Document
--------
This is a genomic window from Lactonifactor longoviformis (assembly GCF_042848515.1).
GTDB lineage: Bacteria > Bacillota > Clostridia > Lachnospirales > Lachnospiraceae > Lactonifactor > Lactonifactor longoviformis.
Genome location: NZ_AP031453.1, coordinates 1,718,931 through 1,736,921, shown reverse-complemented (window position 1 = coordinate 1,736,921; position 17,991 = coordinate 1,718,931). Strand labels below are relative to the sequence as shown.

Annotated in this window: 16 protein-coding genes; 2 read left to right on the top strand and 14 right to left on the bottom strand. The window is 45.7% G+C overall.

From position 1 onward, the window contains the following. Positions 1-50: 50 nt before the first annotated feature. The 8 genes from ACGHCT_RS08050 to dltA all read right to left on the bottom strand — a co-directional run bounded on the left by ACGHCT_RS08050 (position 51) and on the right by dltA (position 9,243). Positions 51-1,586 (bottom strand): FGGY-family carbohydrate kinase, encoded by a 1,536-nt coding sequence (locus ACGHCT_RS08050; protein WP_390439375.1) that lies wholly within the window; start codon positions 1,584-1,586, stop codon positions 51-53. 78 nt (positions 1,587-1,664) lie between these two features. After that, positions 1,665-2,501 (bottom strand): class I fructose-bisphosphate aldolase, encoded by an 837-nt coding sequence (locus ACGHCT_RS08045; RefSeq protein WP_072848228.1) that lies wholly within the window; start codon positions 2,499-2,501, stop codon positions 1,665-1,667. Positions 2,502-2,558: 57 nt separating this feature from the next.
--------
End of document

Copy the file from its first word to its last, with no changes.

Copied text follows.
This is a genomic window from Lactonifactor longoviformis (assembly GCF_042848515.1).
GTDB lineage: Bacteria > Bacillota > Clostridia > Lachnospirales > Lachnospiraceae > Lactonifactor > Lactonifactor longoviformis.
Genome location: NZ_AP031453.1, coordinates 1,718,931 through 1,736,921, shown reverse-complemented (window position 1 = coordinate 1,736,921; position 17,991 = coordinate 1,718,931). Strand labels below are relative to the sequence as shown.

Annotated in this window: 16 protein-coding genes; 2 read left to right on the top strand and 14 right to left on the bottom strand. The window is 45.7% G+C overall.

From position 1 onward, the window contains the following. Positions 1-50: 50 nt before the first annotated feature. The 8 genes from ACGHCT_RS08050 to dltA all read right to left on the bottom strand — a co-directional run bounded on the left by ACGHCT_RS08050 (position 51) and on the right by dltA (position 9,243). Positions 51-1,586 (bottom strand): FGGY-family carbohydrate kinase, encoded by a 1,536-nt coding sequence (locus ACGHCT_RS08050; protein WP_390439375.1) that lies wholly within the window; start codon positions 1,584-1,586, stop codon positions 51-53. 78 nt (positions 1,587-1,664) lie between these two features. After that, positions 1,665-2,501 (bottom strand): class I fructose-bisphosphate aldolase, encoded by an 837-nt coding sequence (locus ACGHCT_RS08045; RefSeq protein WP_072848228.1) that lies wholly within the window; start codon positions 2,499-2,501, stop codon positions 1,665-1,667. Positions 2,502-2,558: 57 nt separating this feature from the next.